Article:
December 2, 2014

The Fence's Fading Light

The Fence’s Fading Light

PENSACOLA BEACH, FL #MiracleLog #NoSelf #Remember … and clunky human nature.

9:10 AM

Reading Adya’s Resurrecting Jesus has helped me realize what has been going on with me lately. Once again She has come through and provided just the help I needed, right when I needed it: Adya’s interpretation of the Jesus story as an example of spiritual awakening.

When I first came across Adya’s concept of No-Self, I thought, “Why bother?” Practically everyone else in the course was all, “Oh, No-Self is the highest level, I’ve got to get that!” and I’m like, “Who cares? This relationship with Her is wonderful and beautiful (Adya’s Transcendent Self). Why would anyone want to move past that?” No-Self, in Adya’s own words, is boring in comparison to the earlier, awakened state of Transcendent Self. Seems like most, if not all his students, were talking from ego (I want the best!), while I was talking from experience.

When I asked Adya about this—why anyone would want No-Self since they have to go through the Transcendent first (and the Transcendent is wonderful)—he said, “Yes, the Transcendent is where all the good stuff happens—the miracles, the magic, the intimate relationship with God—but for the No-Self state to appear, you’ve got to want the Truth more than you want anything else—including all the magic and miracles of the Transcendent level.”

I’m not sure I agree with him on that. I think the desire for Truth is important, but there is also—as in my case—an additional motivator.

In Adya’s book, Jesus was at the Transcendent Self from the time of his baptism (spiritual awakening) up until his “death” on the cross (“Why have You forsaken ME?”). He only attained the No-Self state (dropped the me-thing, Jesus-thing) after his resurrection.

The differences between Transcendent Jesus and No-Self Christ are profound. No-Self Christ had far less inner and outer conflict, far less self-concern, far less hardness. Hell, No-Self Christ may not have had any of that stuff. Even though Pre-No-Self Jesus had a deep and intimate relationship with the Divine, he still had his human “clunkiness.” He still had his me-thing.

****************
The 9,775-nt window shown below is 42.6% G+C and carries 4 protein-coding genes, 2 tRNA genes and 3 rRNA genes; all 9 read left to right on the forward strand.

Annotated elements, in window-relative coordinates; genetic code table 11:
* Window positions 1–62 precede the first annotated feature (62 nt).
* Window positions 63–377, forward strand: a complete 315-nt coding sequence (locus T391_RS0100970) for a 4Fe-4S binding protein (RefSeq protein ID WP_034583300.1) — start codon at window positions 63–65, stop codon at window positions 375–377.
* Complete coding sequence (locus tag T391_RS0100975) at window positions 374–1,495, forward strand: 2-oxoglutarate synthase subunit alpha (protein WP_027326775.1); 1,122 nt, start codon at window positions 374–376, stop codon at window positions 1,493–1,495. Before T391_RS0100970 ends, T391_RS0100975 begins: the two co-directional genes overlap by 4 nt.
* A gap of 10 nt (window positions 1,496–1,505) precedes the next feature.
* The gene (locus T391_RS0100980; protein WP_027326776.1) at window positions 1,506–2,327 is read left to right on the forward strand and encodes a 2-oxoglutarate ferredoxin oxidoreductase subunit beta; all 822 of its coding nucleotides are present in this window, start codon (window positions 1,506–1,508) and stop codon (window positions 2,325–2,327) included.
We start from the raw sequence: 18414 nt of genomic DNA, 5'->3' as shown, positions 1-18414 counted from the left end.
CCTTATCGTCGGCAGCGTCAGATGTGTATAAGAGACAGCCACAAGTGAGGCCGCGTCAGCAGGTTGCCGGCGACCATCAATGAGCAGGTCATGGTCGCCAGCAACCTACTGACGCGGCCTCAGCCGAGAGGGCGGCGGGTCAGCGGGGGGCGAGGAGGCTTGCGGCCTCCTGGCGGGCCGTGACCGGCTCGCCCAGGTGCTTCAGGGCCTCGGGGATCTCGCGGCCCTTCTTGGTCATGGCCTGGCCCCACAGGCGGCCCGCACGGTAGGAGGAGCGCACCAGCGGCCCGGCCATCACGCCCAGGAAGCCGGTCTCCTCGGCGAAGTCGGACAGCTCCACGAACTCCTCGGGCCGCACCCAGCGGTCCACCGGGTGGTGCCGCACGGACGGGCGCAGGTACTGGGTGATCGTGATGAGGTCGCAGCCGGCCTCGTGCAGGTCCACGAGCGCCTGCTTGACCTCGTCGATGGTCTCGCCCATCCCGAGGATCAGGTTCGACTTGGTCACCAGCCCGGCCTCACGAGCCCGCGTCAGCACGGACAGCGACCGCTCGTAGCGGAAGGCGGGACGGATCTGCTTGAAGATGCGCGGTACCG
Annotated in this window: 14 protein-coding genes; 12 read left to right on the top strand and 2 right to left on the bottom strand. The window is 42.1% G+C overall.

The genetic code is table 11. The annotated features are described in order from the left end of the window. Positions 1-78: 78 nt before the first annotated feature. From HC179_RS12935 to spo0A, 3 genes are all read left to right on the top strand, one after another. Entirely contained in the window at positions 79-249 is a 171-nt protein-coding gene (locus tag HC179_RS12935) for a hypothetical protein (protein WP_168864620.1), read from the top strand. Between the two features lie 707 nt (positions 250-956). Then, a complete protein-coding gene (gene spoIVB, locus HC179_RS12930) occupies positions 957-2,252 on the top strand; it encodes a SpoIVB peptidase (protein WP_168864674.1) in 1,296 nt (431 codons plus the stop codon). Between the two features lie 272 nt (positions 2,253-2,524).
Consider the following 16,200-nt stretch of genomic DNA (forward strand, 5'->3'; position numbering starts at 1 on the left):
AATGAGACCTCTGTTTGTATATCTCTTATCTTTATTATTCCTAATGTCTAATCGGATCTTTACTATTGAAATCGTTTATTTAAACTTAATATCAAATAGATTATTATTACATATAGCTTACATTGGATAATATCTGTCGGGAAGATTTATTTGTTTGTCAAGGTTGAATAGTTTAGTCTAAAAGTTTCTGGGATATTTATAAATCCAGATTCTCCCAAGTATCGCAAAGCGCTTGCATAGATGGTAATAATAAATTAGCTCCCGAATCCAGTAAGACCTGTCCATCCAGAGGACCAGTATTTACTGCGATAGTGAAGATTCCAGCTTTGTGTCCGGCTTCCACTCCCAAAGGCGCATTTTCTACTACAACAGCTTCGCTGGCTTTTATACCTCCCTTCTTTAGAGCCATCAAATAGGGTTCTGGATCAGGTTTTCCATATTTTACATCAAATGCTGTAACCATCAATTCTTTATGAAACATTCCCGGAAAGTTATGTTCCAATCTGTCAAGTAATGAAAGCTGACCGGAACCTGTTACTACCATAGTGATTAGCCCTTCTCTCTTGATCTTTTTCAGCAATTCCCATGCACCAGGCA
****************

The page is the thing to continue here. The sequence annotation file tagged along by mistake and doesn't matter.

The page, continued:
It is the hardness—the clunkiness—that has started to get old in my life. 

At the start of this journal, I mentioned my desire to be rid of this Wayne-thing that separates me from Her, but it is in comparing Transcendent Jesus with No-Self Christ that it has clarified the feel and the benefits of the No-Self state—making the state more real, more approachable, and thus more accessible.

In other words, as is common in this Transcendent Self stage, this information is just what I needed, just when I needed it.

And I’m grateful for that.

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3 thoughts on “December 2, 2014

  1. Good point! You can try to attain this “no-self” experience before you die, or just ask self… what is before this idea of “no self”???
    Consciously or not, EVERYTHING returns to this No-Self state, primordial everlasting.
    The more you “want” truth, the further no-self is from self. When does self become no-self? LOL. Nothing to drop, it’s before dropping.

  2. Thanks for sharing your reflections on reading Adya’s book based on the life-story of Jesus. I read it too and found it full of insights. I read the following today and felt it would be in harmony with what you and Adya are pointing to. It is by an anonymous author but he or she wrote: “Man’s Spirit participates eternally in Reality by Divine Right; it is one in essence with the Divine and therefore not in need of redemption, but rather it is the principle through which man is ultimately redeemed when he enters into a living and conscious realization of the Spirit of God.”
    My being is being blessed by your sincerity.
    Pete … (Melbourne, Australia)

  3. Yep. You have been in the fun stuff long enough. Time for the Truth. You can visit the fun stuff occasionally after that but it won’t be so Mystical.

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